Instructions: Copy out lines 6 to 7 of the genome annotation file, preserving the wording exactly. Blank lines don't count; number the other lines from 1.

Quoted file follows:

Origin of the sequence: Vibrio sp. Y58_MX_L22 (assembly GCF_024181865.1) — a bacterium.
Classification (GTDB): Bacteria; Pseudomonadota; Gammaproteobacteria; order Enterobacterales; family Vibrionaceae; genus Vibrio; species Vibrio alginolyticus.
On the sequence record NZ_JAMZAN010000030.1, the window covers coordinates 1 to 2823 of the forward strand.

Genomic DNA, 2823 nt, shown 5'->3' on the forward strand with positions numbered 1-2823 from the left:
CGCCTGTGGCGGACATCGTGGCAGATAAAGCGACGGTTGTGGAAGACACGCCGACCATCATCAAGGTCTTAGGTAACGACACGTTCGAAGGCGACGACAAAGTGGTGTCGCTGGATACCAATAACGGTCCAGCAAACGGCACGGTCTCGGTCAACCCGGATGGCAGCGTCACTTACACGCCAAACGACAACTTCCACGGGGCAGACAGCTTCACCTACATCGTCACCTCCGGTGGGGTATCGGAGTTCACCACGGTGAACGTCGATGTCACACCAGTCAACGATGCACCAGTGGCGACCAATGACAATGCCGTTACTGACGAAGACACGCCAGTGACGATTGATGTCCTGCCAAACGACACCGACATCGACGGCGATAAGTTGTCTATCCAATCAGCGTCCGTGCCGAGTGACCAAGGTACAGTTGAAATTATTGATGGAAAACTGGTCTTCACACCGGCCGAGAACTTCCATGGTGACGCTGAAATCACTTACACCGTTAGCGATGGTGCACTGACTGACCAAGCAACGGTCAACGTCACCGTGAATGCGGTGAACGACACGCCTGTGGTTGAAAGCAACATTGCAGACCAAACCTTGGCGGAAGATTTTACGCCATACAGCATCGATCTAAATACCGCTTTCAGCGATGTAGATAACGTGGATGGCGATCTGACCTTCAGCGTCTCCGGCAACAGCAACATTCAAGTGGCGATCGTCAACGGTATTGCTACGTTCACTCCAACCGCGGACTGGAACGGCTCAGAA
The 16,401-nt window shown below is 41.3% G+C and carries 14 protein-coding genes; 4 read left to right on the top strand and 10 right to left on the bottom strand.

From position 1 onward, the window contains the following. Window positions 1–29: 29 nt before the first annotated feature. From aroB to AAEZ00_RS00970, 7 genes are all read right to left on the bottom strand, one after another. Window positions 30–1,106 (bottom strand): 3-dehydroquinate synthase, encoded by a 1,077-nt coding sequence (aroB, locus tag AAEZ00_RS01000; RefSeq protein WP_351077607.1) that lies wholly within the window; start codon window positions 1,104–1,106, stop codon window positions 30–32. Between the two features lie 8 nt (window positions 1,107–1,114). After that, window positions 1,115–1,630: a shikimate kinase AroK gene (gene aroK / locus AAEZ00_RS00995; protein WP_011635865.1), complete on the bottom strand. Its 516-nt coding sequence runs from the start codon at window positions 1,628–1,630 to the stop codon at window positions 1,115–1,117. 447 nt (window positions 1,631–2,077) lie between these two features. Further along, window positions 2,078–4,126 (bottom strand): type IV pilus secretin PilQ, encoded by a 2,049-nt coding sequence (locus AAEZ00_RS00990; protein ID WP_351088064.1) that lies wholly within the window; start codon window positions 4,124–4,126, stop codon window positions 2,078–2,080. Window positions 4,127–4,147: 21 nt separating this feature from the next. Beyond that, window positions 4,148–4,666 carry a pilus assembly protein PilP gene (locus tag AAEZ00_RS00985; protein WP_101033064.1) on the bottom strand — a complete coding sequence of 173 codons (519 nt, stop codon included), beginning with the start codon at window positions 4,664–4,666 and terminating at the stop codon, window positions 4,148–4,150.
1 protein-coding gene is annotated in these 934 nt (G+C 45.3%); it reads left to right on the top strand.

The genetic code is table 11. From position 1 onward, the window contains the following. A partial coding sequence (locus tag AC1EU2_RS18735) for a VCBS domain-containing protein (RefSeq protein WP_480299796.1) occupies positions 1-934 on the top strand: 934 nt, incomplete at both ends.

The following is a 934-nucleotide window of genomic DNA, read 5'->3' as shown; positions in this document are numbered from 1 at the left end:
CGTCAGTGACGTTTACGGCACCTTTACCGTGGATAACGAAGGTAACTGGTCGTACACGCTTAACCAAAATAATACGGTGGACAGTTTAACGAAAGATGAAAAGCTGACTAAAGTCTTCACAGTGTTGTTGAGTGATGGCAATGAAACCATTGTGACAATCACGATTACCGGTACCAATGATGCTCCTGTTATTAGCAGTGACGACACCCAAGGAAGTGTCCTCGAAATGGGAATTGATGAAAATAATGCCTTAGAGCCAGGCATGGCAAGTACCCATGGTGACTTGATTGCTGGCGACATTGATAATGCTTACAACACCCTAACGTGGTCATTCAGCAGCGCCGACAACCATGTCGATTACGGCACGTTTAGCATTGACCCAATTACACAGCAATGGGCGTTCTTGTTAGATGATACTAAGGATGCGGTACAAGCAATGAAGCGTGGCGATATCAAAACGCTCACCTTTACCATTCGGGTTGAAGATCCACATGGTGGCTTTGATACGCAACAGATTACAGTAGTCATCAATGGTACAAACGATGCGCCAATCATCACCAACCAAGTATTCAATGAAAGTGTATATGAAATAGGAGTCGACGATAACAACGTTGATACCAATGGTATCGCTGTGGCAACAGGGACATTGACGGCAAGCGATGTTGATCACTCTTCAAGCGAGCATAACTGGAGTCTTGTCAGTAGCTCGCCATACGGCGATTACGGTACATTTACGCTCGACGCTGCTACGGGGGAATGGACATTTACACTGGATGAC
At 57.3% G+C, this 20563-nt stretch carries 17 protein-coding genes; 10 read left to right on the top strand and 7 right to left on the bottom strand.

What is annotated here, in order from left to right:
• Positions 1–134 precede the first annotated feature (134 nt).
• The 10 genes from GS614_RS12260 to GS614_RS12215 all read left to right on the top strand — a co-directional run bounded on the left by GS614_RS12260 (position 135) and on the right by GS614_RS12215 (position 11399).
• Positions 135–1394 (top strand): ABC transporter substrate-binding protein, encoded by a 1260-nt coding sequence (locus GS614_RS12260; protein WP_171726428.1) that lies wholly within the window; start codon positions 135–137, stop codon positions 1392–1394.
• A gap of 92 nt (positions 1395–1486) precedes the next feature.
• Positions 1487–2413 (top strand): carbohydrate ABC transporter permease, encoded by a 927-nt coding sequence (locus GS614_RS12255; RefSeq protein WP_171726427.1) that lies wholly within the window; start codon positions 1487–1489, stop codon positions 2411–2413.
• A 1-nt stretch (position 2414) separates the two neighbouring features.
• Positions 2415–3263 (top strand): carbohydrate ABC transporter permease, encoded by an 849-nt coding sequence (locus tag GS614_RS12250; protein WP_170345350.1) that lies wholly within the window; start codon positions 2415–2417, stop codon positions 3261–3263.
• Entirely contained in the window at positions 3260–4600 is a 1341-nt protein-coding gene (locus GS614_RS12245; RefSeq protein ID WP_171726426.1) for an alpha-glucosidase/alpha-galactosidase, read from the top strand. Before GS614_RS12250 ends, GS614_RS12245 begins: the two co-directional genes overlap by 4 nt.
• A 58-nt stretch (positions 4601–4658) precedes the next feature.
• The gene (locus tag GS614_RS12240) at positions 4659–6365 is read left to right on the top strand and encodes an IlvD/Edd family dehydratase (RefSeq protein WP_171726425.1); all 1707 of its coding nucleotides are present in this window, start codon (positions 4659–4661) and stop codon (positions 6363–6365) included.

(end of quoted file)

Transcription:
The 16,401-nt window shown below is 41.3% G+C and carries 14 protein-coding genes; 4 read left to right on the top strand and 10 right to left on the bottom strand.

From position 1 onward, the window contains the following. Window positions 1–29: 29 nt before the first annotated feature. From aroB to AAEZ00_RS00970, 7 genes are all read right to left on the bottom strand, one after another. Window positions 30–1,106 (bottom strand): 3-dehydroquinate synthase, encoded by a 1,077-nt coding sequence (aroB, locus tag AAEZ00_RS01000; RefSeq protein WP_351077607.1) that lies wholly within the window; start codon window positions 1,104–1,106, stop codon window positions 30–32. Between the two features lie 8 nt (window positions 1,107–1,114). After that, window positions 1,115–1,630: a shikimate kinase AroK gene (gene aroK / locus AAEZ00_RS00995; protein WP_011635865.1), complete on the bottom strand. Its 516-nt coding sequence runs from the start codon at window positions 1,628–1,630 to the stop codon at window positions 1,115–1,117. 447 nt (window positions 1,631–2,077) lie between these two features. Further along, window positions 2,078–4,126 (bottom strand): type IV pilus secretin PilQ, encoded by a 2,049-nt coding sequence (locus AAEZ00_RS00990; protein ID WP_351088064.1) that lies wholly within the window; start codon window positions 4,124–4,126, stop codon window positions 2,078–2,080. Window positions 4,127–4,147: 21 nt separating this feature from the next. Beyond that, window positions 4,148–4,666 carry a pilus assembly protein PilP gene (locus tag AAEZ00_RS00985; protein WP_101033064.1) on the bottom strand — a complete coding sequence of 173 codons (519 nt, stop codon included), beginning with the start codon at window positions 4,664–4,666 and terminating at the stop codon, window positions 4,148–4,150.